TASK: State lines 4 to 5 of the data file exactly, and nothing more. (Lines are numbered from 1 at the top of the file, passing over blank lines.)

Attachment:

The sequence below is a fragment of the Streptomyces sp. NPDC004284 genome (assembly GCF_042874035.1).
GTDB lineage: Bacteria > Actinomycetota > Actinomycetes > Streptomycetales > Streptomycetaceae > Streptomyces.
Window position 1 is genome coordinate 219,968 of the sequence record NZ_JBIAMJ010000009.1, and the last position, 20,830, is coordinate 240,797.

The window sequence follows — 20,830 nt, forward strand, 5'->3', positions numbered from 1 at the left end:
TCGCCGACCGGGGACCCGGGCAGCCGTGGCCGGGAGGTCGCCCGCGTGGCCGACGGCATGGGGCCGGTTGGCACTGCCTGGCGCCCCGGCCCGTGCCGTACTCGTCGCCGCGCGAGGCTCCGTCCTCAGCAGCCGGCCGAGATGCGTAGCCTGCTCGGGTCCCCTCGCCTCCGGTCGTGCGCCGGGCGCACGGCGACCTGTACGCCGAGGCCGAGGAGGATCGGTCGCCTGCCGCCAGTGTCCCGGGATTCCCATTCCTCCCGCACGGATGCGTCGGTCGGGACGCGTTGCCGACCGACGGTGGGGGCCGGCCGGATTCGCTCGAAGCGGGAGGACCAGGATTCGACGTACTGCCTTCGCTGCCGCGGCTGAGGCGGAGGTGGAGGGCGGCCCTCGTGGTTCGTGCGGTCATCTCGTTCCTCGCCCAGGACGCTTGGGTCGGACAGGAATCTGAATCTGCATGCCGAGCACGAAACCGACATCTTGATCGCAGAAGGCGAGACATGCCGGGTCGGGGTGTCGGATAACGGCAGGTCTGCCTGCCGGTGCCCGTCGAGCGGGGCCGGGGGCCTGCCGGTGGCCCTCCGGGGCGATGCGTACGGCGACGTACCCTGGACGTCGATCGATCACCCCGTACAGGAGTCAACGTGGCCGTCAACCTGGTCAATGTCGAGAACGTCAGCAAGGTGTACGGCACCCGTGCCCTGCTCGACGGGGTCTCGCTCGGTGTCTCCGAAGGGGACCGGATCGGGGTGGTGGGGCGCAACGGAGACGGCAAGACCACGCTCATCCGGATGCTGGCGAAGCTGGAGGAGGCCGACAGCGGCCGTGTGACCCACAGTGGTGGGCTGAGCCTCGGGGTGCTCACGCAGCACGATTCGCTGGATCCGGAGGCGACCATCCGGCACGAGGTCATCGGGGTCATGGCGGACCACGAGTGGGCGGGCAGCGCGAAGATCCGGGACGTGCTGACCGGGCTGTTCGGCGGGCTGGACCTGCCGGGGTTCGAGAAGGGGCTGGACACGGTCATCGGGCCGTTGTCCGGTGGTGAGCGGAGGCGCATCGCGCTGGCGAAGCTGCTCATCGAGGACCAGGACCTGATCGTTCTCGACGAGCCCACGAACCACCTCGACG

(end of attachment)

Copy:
The window sequence follows — 20,830 nt, forward strand, 5'->3', positions numbered from 1 at the left end:
TCGCCGACCGGGGACCCGGGCAGCCGTGGCCGGGAGGTCGCCCGCGTGGCCGACGGCATGGGGCCGGTTGGCACTGCCTGGCGCCCCGGCCCGTGCCGTACTCGTCGCCGCGCGAGGCTCCGTCCTCAGCAGCCGGCCGAGATGCGTAGCCTGCTCGGGTCCCCTCGCCTCCGGTCGTGCGCCGGGCGCACGGCGACCTGTACGCCGAGGCCGAGGAGGATCGGTCGCCTGCCGCCAGTGTCCCGGGATTCCCATTCCTCCCGCACGGATGCGTCGGTCGGGACGCGTTGCCGACCGACGGTGGGGGCCGGCCGGATTCGCTCGAAGCGGGAGGACCAGGATTCGACGTACTGCCTTCGCTGCCGCGGCTGAGGCGGAGGTGGAGGGCGGCCCTCGTGGTTCGTGCGGTCATCTCGTTCCTCGCCCAGGACGCTTGGGTCGGACAGGAATCTGAATCTGCATGCCGAGCACGAAACCGACATCTTGATCGCAGAAGGCGAGACATGCCGGGTCGGGGTGTCGGATAACGGCAGGTCTGCCTGCCGGTGCCCGTCGAGCGGGGCCGGGGGCCTGCCGGTGGCCCTCCGGGGCGATGCGTACGGCGACGTACCCTGGACGTCGATCGATCACCCCGTACAGGAGTCAACGTGGCCGTCAACCTGGTCAATGTCGAGAACGTCAGCAAGGTGTACGGCACCCGTGCCCTGCTCGACGGGGTCTCGCTCGGTGTCTCCGAAGGGGACCGGATCGGGGTGGTGGGGCGCAACGGAGACGGCAAGACCACGCTCATCCGGATGCTGGCGAAGCTGGAGGAGGCCGACAGCGGCCGTGTGACCCACAGTGGTGGGCTGAGCCTCGGGGTGCTCACGCAGCACGATTCGCTGGATCCGGAGGCGACCATCCGGCACGAGGTCATCGGGGTCATGGCGGACCACGAGTGGGCGGGCAGCGCGAAGATCCGGGACGTGCTGACCGGGCTGTTCGGCGGGCTGGACCTGCCGGGGTTCGAGAAGGGGCTGGACACGGTCATCGGGCCGTTGTCCGGTGGTGAGCGGAGGCGCATCGCGCTGGCGAAGCTGCTCATCGAGGACCAGGACCTGATCGTTCTCGACGAGCCCACGAACCACCTCGACG